As a regular at the annual events of msvtimes.com, I’m quite used to the adulation the composer commands. Every year (this is the forum’s fifth) a member of MSV’s inimitable orchestra is honoured at the meet and MSV’s mesmerising impact on the musicians who worked for him is reiterated by the awardees. But the conviction with which this year’s recipient, Thomas Rozario, trombone player, said it, made more impact. “I’m nervous! I don’t know whether I can sit down beside him. I prefer standing,” Thomas kept saying, till MSV arrived.

The brass section in MSV’s orchestra was always known to be strong. Who can forget the use of the trombone in the ‘Paalooti Valartha Kili’ number and the amazing counterpoints in ‘Gauravam’s score?

“It was my father, Andrews Rozario, who played the trombone bits in all MSV’s songs,” Thomas’s voice swells with pride, when I talk to him later. Andrews’ repertoire included everlasting Sivaji Ganesan film strains such as ‘Adhisaya Ulagam’ (another ‘Gauravam’ song) ‘Manidhan Ninaippadhundu’ (‘Avan Dhaan Manidhan’), ‘Devaney…’ (‘Gnana Oli’) … “I don’t have the list of songs dad played for him. But it should be really long,” says Thomas.

Several musical hits of MGR – ‘Idhyakani’ and ‘Meenava Nanban’ to name a couple -- have Andrews’s trombone in full flow. “I still remember the days my father would return after a recording with MSV, his face glowing with joy. ‘He gave me solo bits to play. He knows how to use the instrument, Thomas. He’s a genius and his music will live forever. So in turn through the bits I play for him, I’ll live forever,’ he would laugh,” remembers Rozario Junior. The father-son duo has played together too for MSV!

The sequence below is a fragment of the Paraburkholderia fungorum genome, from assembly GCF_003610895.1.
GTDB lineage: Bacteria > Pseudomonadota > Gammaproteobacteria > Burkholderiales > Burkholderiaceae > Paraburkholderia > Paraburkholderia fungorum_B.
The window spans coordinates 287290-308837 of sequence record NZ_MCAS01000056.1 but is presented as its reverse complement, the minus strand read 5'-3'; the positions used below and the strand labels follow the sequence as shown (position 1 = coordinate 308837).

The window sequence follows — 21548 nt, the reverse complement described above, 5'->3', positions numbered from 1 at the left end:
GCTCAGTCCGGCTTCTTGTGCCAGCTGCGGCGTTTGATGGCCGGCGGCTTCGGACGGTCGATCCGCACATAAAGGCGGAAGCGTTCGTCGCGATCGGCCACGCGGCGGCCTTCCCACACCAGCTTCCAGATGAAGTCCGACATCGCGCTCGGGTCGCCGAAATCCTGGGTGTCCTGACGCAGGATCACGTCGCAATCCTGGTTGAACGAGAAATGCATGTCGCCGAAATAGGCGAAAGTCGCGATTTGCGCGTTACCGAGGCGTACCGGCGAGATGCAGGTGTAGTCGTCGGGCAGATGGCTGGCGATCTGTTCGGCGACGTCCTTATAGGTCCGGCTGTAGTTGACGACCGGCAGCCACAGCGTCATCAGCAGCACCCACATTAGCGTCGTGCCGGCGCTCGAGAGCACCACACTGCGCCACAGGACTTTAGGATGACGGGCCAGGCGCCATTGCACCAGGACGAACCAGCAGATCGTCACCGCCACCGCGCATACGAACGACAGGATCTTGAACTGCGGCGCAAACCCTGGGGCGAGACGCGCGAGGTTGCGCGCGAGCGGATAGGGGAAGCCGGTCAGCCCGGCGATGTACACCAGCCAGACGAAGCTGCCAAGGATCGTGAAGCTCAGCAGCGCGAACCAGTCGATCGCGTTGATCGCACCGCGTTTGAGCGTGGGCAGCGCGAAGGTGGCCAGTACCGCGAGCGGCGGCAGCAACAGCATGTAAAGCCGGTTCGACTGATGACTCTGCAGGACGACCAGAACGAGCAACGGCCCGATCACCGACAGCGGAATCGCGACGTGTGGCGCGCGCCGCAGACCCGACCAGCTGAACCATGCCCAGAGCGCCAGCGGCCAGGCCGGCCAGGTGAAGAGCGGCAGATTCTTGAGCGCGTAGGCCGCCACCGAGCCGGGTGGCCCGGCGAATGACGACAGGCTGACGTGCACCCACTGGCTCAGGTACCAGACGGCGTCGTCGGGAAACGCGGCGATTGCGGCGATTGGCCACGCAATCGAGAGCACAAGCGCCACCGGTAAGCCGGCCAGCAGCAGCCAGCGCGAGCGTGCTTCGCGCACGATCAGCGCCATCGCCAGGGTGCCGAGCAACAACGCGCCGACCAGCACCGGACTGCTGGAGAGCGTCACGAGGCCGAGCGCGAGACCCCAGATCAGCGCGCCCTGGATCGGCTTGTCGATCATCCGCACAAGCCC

Thomas learnt the art from his father. “You didn’t have teachers for the instrument in those days,” he says. Andrews trained his son to follow his footsteps. Slowly he made Thomas take up assignments that came to him and groomed him to perfection. The son has played for MSV’s ‘Manipayal,’ ‘Punnagai,’ ‘Gnana Paravai’ and more. His ‘Vaaliban Sutrum Ulagam’ is the most recent.

“I’ve not maintained a record of my work either,” Thomas laughs. He has played in K.V. Mahadevan’s orchestra, and is still active on the brass front with composers such as Mani Sharma, Harris Jeyaraj and Devi Sriprasad. “After the ubiquitous keyboard came into the picture, live brass sections have become redundant,” he observes. But Thomas is also busy as a composer of Christian devotionals, a singer and as a trombone teacher. I’ve imbibed singing and composing from my master MSV. He’s nonpareil.”

About working for MSV he says: “It was a golden period. He would work on the score of four films in a single day! Even as he entered the recording studio, he would look around at the musicians who had assembled and assess our potential in a jiffy. He would give us the notations and would know the musicians who could find the bits tough. At once he’d make them simpler. ‘Just four notes, but they should come out loud and clear,’ he would say. And if he composed 10 songs for a film, all the 10 were hits – ‘Padagotti,’ ‘Aayirathil Oruvan,’ ‘Karnan,’ ‘Kaaviya Thalaivi’ -- I can go on. I don’t think any other composer can boast of this kind of sustained record. And his RR sessions were unbelievable. He would watch a scene, stop it, call us inside and start giving us our pieces, all in one go. And when we eventually watched the scene, the last note would close exactly at the end of the scene. I still don’t know how he could do it every time,” Thomas’s admiration is almost palpable.

For me, it’s yet another example of the power of M.S.Viswanathan’s music that holds the knowledgeable, the musically inclined and the common admirer in thrall!